In American movies, snakes are pretty much used as a standard creepy-crawlies creature to get the girls to scream and the tough guy to protect them. Although they are used in this way in Asian cinema as well, there is another application: snakes don’t scare women: they are women. And it is the men who had better start running, lol.
So below, we have in summary the various aspects of snakes connecting them to knowledge and trees. Why, in modern popular religions are snakes demonized in connection to trees, healing, knowledge and then woman? Next we I will share with you the very same aspects of healing, shamans, knowledge, women then directly to witchcraft. Following this, how that connection was the very cause which instigated the destruction of female wisdom, healers through the accusation of witchcraft…a nasty means to an end.
Initially, snakes are most connected to Wisdom, then Cycles, Rebirth, Patience, Fertility, Balance, Cunning, Intuition, Awareness, Healing, Intellect, Protection, Solemnity, Rejuvenation, Transformation, Occult (hidden), Male/Female, Yin-Yang, Duality, Protection, Regeneration, and the Primal life force.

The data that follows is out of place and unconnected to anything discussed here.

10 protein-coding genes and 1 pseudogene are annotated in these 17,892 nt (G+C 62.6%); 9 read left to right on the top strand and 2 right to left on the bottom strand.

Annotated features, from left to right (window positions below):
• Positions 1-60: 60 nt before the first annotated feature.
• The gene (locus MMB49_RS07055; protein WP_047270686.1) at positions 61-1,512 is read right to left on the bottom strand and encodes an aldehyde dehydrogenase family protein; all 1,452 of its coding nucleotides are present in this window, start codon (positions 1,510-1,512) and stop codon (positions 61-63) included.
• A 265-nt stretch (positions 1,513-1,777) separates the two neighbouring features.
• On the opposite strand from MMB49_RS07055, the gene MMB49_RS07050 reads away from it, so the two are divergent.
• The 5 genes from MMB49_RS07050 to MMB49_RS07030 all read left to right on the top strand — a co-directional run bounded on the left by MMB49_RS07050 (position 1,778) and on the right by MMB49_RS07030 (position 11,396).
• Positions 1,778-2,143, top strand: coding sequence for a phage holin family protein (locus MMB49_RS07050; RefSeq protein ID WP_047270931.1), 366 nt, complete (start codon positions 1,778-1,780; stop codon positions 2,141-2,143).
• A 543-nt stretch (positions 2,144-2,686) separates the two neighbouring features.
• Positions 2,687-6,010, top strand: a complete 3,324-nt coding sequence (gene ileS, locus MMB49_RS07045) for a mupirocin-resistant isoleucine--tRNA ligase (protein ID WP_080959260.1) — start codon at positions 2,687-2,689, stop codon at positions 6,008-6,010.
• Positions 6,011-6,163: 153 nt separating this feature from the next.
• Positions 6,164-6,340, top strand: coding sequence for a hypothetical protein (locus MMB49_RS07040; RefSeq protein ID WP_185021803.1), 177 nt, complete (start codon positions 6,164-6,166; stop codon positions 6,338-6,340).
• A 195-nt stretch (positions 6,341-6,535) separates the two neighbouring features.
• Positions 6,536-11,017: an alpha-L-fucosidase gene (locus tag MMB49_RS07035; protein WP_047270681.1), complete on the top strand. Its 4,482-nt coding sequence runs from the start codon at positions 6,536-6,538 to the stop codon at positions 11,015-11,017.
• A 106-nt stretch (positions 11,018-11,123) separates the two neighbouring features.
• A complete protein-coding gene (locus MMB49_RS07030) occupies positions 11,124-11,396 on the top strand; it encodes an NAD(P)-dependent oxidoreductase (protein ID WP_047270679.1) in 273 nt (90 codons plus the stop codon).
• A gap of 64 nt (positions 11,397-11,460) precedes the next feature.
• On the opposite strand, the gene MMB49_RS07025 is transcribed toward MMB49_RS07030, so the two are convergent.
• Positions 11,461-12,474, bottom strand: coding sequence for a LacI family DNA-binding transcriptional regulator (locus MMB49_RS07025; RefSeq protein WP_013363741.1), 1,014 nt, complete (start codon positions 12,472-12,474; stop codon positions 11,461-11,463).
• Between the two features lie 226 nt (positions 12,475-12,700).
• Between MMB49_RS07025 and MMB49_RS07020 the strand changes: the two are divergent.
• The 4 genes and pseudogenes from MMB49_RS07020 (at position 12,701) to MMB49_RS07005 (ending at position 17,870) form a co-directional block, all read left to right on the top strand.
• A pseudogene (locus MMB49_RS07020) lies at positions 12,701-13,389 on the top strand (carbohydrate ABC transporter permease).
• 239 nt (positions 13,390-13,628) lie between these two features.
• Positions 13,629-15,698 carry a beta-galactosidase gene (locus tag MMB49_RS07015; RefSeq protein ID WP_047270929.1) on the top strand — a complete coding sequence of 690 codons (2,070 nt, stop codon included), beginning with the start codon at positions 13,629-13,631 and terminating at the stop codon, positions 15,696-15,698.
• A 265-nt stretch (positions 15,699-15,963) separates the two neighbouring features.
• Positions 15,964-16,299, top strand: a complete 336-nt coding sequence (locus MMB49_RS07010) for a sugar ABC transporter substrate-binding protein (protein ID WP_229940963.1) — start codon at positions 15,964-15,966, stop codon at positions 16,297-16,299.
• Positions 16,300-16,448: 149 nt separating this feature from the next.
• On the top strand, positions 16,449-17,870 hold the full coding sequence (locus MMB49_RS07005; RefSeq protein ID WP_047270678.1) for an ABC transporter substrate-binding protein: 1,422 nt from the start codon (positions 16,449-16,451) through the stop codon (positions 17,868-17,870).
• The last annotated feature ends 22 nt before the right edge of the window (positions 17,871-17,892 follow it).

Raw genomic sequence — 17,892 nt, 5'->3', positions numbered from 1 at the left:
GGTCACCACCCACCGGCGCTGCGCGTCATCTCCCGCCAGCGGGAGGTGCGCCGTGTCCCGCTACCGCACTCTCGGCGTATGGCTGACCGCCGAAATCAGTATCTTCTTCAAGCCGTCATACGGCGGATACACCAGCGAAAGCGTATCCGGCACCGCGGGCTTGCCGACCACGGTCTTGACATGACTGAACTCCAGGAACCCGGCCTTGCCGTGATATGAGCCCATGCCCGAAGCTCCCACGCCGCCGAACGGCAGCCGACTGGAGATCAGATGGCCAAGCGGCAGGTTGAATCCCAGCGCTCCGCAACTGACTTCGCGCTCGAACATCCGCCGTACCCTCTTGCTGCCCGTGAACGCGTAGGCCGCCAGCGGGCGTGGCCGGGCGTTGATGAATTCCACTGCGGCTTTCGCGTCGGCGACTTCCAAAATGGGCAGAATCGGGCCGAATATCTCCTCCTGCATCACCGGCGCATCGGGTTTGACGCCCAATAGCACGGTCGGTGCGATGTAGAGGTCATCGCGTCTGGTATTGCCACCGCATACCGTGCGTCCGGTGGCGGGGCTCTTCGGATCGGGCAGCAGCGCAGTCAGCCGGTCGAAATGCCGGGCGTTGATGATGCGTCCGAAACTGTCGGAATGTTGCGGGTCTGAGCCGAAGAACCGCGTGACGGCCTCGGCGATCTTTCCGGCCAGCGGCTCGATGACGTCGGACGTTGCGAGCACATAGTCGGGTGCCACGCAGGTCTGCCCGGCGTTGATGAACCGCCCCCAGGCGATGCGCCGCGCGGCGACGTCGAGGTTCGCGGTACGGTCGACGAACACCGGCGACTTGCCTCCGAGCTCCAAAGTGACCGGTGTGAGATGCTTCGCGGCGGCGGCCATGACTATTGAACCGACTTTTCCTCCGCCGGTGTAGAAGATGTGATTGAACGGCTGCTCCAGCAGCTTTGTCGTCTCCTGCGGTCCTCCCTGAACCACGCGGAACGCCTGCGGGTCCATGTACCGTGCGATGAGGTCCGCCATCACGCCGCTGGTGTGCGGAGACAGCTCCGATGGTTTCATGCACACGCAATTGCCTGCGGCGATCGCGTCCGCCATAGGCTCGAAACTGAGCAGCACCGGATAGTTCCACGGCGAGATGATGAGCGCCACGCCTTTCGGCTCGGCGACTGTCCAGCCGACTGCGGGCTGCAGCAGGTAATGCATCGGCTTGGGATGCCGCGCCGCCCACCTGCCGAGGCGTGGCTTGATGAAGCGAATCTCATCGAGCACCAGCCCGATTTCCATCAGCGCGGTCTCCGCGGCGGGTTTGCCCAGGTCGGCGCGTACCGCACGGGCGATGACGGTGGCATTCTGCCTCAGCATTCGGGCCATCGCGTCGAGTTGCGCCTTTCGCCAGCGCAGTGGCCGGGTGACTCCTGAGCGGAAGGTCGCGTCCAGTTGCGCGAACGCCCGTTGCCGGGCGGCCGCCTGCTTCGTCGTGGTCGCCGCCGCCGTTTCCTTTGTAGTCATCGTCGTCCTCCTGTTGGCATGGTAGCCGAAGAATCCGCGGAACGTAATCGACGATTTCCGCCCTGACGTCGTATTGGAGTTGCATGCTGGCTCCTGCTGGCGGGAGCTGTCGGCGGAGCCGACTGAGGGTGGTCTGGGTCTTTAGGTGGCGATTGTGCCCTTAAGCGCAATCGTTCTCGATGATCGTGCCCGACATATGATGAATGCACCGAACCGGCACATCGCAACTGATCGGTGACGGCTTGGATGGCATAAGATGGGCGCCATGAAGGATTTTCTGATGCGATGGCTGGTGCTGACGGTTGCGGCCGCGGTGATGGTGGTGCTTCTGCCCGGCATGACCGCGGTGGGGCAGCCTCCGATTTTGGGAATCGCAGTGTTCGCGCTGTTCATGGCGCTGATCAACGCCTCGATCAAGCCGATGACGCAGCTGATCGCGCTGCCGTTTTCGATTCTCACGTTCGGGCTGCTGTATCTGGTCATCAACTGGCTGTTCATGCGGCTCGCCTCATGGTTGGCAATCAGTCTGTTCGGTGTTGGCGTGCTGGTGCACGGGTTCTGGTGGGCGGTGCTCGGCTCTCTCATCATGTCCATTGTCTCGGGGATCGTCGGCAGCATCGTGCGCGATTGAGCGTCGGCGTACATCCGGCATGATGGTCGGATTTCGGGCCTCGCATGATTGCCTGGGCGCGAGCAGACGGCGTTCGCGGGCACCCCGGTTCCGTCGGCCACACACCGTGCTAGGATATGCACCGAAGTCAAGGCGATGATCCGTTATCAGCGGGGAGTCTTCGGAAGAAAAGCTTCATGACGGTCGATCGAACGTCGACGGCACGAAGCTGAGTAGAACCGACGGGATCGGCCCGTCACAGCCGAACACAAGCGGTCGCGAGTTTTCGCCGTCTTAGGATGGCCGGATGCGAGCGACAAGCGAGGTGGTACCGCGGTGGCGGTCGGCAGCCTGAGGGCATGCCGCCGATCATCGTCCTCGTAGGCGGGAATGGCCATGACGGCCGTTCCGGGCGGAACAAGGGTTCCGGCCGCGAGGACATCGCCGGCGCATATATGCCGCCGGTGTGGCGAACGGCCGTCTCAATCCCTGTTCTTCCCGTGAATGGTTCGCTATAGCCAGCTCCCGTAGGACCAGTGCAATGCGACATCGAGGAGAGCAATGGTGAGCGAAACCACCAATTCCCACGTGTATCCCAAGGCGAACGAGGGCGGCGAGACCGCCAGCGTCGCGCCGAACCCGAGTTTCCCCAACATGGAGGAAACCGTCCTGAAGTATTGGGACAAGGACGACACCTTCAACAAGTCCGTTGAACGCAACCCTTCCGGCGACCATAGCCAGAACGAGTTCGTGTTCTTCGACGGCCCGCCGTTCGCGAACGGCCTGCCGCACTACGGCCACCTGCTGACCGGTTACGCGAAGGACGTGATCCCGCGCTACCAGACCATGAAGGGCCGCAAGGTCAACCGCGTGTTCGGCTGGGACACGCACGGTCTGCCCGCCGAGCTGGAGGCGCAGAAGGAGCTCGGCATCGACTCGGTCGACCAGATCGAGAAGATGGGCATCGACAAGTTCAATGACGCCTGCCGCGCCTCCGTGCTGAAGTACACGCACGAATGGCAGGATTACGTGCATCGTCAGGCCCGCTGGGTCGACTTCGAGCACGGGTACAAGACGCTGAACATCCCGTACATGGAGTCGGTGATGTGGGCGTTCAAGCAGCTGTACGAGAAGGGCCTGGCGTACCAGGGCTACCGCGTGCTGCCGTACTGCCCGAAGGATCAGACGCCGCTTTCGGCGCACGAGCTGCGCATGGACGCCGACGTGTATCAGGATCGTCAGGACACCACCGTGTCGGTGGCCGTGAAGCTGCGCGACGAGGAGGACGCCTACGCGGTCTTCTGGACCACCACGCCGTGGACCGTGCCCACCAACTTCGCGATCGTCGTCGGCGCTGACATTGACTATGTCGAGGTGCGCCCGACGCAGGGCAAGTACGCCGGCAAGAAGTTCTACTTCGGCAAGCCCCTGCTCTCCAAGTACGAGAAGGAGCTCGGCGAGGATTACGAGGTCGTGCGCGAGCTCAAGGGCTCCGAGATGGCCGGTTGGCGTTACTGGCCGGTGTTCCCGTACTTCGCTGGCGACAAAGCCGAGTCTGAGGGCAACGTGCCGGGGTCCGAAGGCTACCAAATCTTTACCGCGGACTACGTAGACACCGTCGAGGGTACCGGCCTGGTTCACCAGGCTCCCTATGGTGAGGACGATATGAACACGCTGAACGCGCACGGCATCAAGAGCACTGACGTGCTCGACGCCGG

The serpent is often found associated with a sacred tree, perhaps guarding some sacred fruit. This chthonic serpent may be coiled at the bottom of the tree. The snake as protector at a sacred tree is seen in Biblical and Norse mythology, as well as in the tales of the Bodhi tree of Buddhism.
Ancient civilizations such as Egypt, Mesopotamia, India, Scandinavia, Greece, and Pre-Columbian America, to name just a few, all shared the symbolism of the snake in their religion and folklore. Snake gods and goddesses are seen throughout different ancient cultures such as the Greek Medusa with snakes for hair, or the Minoan Snake Goddess, or the Sumero-Babylonian Enki, the Serpent Lord of Wisdom and trickster god. They are significant deities with fierce and fearful power.
Snakes were an extremely popular representation of deity, of magical powers, and of regeneration and life. Indeed, serpents are life-giving and life-affirming. The Arabic has related words for serpent (hayyah) and life (hayat), both coming from the same root with the implication of the serpent being a life-giver.
Mythological Snakes Hold Opposite Interpretations.